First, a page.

Trail to Mac Ewen Castle

Trail to Mac Ewen Castle, Scotland

 This evening, I am focusing on Clan MacEwen Castle the remains of which can be found near Otter Ferry  and Kilfinan on the east side of Loch Fyne in the west of Scotland. To actually reach the castle entails a hike across fields over a fence and then a beach but the effort is rewarded.

The earliest records identify one Ewen of Otter who was active in the area around AD1200. There are records of lineage through to 1432 when the barony of Otter was granted to Sween MacEwen by James I but thereafter the Clan was bereft of Chief, lands or archives and became dispossessed with Clan members  spreading around Scotland.

Today, many MacEwens view the ruined castle as a spiritual ‘homeland’.

In Gaelic the castle is known as Caesteal Mhic Eobhuin or Mac Ewen’s Castle.

It is evident from archaeological research that the castle site has been occupied by man for about 6000 years, i.e. from the Neolithic through to about AD1900. The site is actually part of a windswept promontory which does not facilitate soil accumulation as a consequence of which there is close connection between the various occupation levels. Noteworthy features include:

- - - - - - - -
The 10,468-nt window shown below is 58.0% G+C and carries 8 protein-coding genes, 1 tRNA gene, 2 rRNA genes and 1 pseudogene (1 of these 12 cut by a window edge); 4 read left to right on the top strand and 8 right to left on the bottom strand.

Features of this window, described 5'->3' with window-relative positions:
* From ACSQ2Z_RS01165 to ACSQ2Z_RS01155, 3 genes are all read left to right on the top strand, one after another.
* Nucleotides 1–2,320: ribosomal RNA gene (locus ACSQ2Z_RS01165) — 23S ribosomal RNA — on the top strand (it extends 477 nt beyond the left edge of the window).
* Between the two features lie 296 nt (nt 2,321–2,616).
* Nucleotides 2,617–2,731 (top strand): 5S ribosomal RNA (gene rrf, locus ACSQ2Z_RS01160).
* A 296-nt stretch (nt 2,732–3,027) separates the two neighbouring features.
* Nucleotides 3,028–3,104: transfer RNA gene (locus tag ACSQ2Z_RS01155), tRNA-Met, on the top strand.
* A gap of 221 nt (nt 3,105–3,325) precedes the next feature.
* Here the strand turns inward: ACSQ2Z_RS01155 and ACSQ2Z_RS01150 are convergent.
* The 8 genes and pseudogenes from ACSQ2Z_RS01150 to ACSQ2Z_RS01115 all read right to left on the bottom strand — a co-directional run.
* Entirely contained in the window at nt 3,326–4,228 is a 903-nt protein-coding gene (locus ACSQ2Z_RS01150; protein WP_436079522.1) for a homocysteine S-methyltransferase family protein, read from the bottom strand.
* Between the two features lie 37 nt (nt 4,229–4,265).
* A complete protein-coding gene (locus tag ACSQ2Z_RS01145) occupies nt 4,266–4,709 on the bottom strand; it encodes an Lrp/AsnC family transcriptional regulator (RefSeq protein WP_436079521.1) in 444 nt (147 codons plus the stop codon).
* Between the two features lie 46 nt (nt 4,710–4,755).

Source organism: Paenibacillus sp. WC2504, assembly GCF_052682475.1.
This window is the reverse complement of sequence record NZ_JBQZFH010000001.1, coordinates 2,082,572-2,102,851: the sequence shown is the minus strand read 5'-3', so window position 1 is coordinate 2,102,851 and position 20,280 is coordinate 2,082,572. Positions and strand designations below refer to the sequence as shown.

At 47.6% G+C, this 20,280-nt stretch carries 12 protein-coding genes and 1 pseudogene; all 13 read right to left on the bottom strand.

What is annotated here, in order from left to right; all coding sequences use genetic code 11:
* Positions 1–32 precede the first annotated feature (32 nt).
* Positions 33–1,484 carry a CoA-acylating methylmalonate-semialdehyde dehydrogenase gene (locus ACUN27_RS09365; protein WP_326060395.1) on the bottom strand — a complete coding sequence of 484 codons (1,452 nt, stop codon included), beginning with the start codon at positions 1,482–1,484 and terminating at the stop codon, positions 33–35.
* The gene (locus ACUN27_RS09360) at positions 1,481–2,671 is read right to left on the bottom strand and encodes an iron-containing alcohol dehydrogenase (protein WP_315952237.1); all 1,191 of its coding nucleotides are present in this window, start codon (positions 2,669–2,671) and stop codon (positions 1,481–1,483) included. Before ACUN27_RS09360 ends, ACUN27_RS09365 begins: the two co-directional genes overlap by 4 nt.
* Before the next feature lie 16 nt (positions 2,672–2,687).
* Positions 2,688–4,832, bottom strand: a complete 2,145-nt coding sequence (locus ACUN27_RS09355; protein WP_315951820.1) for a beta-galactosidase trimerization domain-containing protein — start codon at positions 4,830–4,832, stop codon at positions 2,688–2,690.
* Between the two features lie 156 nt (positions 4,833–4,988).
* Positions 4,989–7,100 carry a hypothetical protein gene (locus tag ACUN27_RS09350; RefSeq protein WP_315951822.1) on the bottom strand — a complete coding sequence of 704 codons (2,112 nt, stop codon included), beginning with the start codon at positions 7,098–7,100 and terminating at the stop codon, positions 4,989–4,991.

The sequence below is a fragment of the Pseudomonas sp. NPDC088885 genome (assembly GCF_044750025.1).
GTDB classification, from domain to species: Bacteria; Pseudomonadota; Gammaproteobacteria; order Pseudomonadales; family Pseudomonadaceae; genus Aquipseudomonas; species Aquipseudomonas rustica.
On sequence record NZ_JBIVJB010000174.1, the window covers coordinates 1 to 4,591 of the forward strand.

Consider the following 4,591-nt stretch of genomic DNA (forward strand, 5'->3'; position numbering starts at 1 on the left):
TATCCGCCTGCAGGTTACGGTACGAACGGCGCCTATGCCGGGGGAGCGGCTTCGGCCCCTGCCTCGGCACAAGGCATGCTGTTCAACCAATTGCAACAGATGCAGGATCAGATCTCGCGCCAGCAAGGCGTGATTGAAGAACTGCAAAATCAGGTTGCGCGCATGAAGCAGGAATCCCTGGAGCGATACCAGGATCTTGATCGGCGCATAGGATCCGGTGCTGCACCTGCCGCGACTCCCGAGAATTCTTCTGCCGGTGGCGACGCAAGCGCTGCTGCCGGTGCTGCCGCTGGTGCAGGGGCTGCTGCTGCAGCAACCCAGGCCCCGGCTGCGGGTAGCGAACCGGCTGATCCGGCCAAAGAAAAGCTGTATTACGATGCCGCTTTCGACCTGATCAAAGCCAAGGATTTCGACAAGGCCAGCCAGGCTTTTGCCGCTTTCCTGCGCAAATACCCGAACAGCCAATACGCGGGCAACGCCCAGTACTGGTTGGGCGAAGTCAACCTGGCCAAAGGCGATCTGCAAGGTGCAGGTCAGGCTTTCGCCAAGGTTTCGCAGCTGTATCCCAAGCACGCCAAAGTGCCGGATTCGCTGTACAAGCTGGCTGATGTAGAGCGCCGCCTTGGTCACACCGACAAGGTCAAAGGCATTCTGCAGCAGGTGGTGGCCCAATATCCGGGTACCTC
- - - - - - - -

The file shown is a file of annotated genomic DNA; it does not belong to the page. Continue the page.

• Alignment is 88ft NE-SW by 72 ft NW-SE.
  • In proximity to a prehistoric landsape  which includes Neolithic burial cairns, Bronze Age cairns and standing stones. Later features include a celtic temple and a medieval motte and bailey castle.
  • The site has yielded 15 archaeological artifacts including glass sherds, iron nails, stone implements, a coin of James I and a crucifix.
Mac Ewen Castle Plaque

Mac Ewen Castle Plaque, Loch Fyne

 

The castle is situated such that it is easily reachable in course of a day trip  from Glasgow with added bonus of scenery if the weather is favourable.

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